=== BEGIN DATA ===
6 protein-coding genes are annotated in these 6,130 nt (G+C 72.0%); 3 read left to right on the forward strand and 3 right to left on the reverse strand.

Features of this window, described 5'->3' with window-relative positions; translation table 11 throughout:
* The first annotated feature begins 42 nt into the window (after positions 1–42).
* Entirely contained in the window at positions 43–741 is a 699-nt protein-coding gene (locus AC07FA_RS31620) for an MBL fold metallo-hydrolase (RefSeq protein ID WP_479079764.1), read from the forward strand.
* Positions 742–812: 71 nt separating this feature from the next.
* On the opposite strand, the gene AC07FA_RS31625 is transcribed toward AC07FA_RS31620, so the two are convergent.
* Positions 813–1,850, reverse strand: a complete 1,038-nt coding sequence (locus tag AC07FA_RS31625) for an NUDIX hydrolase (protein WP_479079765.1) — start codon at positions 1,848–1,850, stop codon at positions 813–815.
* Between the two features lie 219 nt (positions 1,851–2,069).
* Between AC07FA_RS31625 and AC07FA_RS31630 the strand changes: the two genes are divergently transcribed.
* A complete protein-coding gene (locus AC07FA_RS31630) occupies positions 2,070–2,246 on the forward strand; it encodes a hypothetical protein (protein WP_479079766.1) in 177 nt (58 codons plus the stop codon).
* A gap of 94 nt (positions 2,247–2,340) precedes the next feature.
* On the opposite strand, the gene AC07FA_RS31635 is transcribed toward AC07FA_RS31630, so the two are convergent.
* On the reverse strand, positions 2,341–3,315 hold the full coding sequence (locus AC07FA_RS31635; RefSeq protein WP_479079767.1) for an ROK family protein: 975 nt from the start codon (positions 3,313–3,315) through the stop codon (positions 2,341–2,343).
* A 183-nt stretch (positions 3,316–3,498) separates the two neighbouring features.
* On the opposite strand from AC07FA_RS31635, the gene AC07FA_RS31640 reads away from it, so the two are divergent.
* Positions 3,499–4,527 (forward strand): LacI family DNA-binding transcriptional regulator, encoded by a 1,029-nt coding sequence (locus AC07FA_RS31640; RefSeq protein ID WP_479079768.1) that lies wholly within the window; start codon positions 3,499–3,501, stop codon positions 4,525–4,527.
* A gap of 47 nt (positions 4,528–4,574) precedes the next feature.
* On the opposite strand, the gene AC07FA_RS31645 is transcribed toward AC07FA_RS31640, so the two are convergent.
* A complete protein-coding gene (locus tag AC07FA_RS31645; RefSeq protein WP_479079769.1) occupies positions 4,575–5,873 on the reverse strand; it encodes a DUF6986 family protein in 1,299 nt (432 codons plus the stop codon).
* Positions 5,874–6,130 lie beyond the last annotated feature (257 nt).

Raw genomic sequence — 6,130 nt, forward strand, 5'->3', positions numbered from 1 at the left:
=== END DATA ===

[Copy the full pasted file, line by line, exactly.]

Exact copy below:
6 protein-coding genes are annotated in these 6,130 nt (G+C 72.0%); 3 read left to right on the forward strand and 3 right to left on the reverse strand.

Features of this window, described 5'->3' with window-relative positions; translation table 11 throughout:
* The first annotated feature begins 42 nt into the window (after positions 1–42).
* Entirely contained in the window at positions 43–741 is a 699-nt protein-coding gene (locus AC07FA_RS31620) for an MBL fold metallo-hydrolase (RefSeq protein ID WP_479079764.1), read from the forward strand.
* Positions 742–812: 71 nt separating this feature from the next.
* On the opposite strand, the gene AC07FA_RS31625 is transcribed toward AC07FA_RS31620, so the two are convergent.
* Positions 813–1,850, reverse strand: a complete 1,038-nt coding sequence (locus tag AC07FA_RS31625) for an NUDIX hydrolase (protein WP_479079765.1) — start codon at positions 1,848–1,850, stop codon at positions 813–815.
* Between the two features lie 219 nt (positions 1,851–2,069).
* Between AC07FA_RS31625 and AC07FA_RS31630 the strand changes: the two genes are divergently transcribed.
* A complete protein-coding gene (locus AC07FA_RS31630) occupies positions 2,070–2,246 on the forward strand; it encodes a hypothetical protein (protein WP_479079766.1) in 177 nt (58 codons plus the stop codon).
* A gap of 94 nt (positions 2,247–2,340) precedes the next feature.
* On the opposite strand, the gene AC07FA_RS31635 is transcribed toward AC07FA_RS31630, so the two are convergent.
* On the reverse strand, positions 2,341–3,315 hold the full coding sequence (locus AC07FA_RS31635; RefSeq protein WP_479079767.1) for an ROK family protein: 975 nt from the start codon (positions 3,313–3,315) through the stop codon (positions 2,341–2,343).
* A 183-nt stretch (positions 3,316–3,498) separates the two neighbouring features.
* On the opposite strand from AC07FA_RS31635, the gene AC07FA_RS31640 reads away from it, so the two are divergent.
* Positions 3,499–4,527 (forward strand): LacI family DNA-binding transcriptional regulator, encoded by a 1,029-nt coding sequence (locus AC07FA_RS31640; RefSeq protein ID WP_479079768.1) that lies wholly within the window; start codon positions 3,499–3,501, stop codon positions 4,525–4,527.
* A gap of 47 nt (positions 4,528–4,574) precedes the next feature.
* On the opposite strand, the gene AC07FA_RS31645 is transcribed toward AC07FA_RS31640, so the two are convergent.
* A complete protein-coding gene (locus tag AC07FA_RS31645; RefSeq protein WP_479079769.1) occupies positions 4,575–5,873 on the reverse strand; it encodes a DUF6986 family protein in 1,299 nt (432 codons plus the stop codon).
* Positions 5,874–6,130 lie beyond the last annotated feature (257 nt).

Raw genomic sequence — 6,130 nt, forward strand, 5'->3', positions numbered from 1 at the left: